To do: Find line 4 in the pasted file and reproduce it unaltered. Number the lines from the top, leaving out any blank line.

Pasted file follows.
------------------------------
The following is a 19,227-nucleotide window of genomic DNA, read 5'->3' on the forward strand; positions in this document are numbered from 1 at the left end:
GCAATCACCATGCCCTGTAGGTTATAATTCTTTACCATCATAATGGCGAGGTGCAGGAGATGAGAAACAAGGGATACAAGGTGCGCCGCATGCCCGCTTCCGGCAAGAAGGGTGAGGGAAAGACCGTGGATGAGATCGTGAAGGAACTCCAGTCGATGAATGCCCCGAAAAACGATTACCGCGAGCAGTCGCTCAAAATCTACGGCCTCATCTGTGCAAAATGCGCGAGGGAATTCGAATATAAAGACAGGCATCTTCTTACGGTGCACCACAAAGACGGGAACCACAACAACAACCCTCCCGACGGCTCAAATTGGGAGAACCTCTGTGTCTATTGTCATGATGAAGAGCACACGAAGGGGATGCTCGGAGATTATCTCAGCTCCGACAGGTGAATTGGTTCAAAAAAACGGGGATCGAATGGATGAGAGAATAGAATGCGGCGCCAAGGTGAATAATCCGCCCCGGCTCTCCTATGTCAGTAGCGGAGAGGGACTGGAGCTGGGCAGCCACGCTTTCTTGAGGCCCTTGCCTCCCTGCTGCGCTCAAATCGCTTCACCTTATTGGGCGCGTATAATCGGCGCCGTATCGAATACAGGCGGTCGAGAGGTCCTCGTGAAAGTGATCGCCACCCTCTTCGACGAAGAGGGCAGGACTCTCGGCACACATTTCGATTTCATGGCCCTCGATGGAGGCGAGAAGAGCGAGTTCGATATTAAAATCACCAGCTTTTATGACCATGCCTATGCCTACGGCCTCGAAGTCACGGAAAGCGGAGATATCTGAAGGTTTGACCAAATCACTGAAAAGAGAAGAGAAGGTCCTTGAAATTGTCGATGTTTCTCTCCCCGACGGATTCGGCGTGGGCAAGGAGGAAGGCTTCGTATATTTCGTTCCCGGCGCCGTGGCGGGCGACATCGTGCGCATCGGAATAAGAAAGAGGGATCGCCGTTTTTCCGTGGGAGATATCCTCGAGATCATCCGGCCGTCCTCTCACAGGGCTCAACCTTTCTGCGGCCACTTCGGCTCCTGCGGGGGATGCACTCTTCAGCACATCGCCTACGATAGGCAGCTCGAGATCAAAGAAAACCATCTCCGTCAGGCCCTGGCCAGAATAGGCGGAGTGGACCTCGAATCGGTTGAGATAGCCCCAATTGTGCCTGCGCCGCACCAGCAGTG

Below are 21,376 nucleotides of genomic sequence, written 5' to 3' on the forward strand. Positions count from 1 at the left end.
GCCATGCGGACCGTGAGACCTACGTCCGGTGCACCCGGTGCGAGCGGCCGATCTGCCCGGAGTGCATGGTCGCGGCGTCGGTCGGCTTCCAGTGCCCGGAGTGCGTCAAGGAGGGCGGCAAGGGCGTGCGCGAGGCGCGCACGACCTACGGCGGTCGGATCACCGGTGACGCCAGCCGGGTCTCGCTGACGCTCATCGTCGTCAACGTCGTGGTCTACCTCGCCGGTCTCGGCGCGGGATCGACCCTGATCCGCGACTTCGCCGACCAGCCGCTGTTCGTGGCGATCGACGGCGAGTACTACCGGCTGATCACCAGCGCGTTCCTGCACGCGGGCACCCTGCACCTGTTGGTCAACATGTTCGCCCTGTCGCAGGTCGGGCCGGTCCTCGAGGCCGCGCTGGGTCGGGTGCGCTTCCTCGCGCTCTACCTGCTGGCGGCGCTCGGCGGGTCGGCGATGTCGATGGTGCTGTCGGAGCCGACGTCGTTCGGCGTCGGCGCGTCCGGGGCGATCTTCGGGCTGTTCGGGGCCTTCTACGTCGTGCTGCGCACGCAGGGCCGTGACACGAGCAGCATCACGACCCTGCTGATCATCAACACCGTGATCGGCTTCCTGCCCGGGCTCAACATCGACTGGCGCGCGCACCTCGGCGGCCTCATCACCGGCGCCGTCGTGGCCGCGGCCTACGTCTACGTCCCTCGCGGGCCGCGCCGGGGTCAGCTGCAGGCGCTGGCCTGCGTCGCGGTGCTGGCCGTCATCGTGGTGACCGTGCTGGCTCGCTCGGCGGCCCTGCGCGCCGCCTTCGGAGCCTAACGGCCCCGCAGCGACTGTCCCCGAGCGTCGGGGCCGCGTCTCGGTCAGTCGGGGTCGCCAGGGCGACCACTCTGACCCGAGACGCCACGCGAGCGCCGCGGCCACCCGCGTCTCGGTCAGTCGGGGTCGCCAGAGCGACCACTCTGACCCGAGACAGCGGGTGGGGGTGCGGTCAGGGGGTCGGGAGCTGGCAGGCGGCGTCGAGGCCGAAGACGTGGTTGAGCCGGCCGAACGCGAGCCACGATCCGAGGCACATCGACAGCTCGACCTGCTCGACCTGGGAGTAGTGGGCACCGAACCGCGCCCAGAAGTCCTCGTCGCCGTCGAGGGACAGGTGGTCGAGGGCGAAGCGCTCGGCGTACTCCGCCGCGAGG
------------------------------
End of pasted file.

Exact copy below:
GCCATGCGGACCGTGAGACCTACGTCCGGTGCACCCGGTGCGAGCGGCCGATCTGCCCGGAGTGCATGGTCGCGGCGTCGGTCGGCTTCCAGTGCCCGGAGTGCGTCAAGGAGGGCGGCAAGGGCGTGCGCGAGGCGCGCACGACCTACGGCGGTCGGATCACCGGTGACGCCAGCCGGGTCTCGCTGACGCTCATCGTCGTCAACGTCGTGGTCTACCTCGCCGGTCTCGGCGCGGGATCGACCCTGATCCGCGACTTCGCCGACCAGCCGCTGTTCGTGGCGATCGACGGCGAGTACTACCGGCTGATCACCAGCGCGTTCCTGCACGCGGGCACCCTGCACCTGTTGGTCAACATGTTCGCCCTGTCGCAGGTCGGGCCGGTCCTCGAGGCCGCGCTGGGTCGGGTGCGCTTCCTCGCGCTCTACCTGCTGGCGGCGCTCGGCGGGTCGGCGATGTCGATGGTGCTGTCGGAGCCGACGTCGTTCGGCGTCGGCGCGTCCGGGGCGATCTTCGGGCTGTTCGGGGCCTTCTACGTCGTGCTGCGCACGCAGGGCCGTGACACGAGCAGCATCACGACCCTGCTGATCATCAACACCGTGATCGGCTTCCTGCCCGGGCTCAACATCGACTGGCGCGCGCACCTCGGCGGCCTCATCACCGGCGCCGTCGTGGCCGCGGCCTACGTCTACGTCCCTCGCGGGCCGCGCCGGGGTCAGCTGCAGGCGCTGGCCTGCGTCGCGGTGCTGGCCGTCATCGTGGTGACCGTGCTGGCTCGCTCGGCGGCCCTGCGCGCCGCCTTCGGAGCCTAACGGCCCCGCAGCGACTGTCCCCGAGCGTCGGGGCCGCGTCTCGGTCAGTCGGGGTCGCCAGGGCGACCACTCTGACCCGAGACGCCACGCGAGCGCCGCGGCCACCCGCGTCTCGGTCAGTCGGGGTCGCCAGAGCGACCACTCTGACCCGAGACAGCGGGTGGGGGTGCGGTCAGGGGGTCGGGAGCTGGCAGGCGGCGTCGAGGCCGAAGACGTGGTTGAGCCGGCCGAACGCGAGCCACGATCCGAGGCACATCGACAGCTCGACCTGCTCGACCTGGGAGTAGTGGGCACCGAACCGCGCCCAGAAGTCCTCGTCGCCGTCGAGGGACAGGTGGTCGAGGGCGAAGCGCTCGGCGTACTCCGCCGCGAGG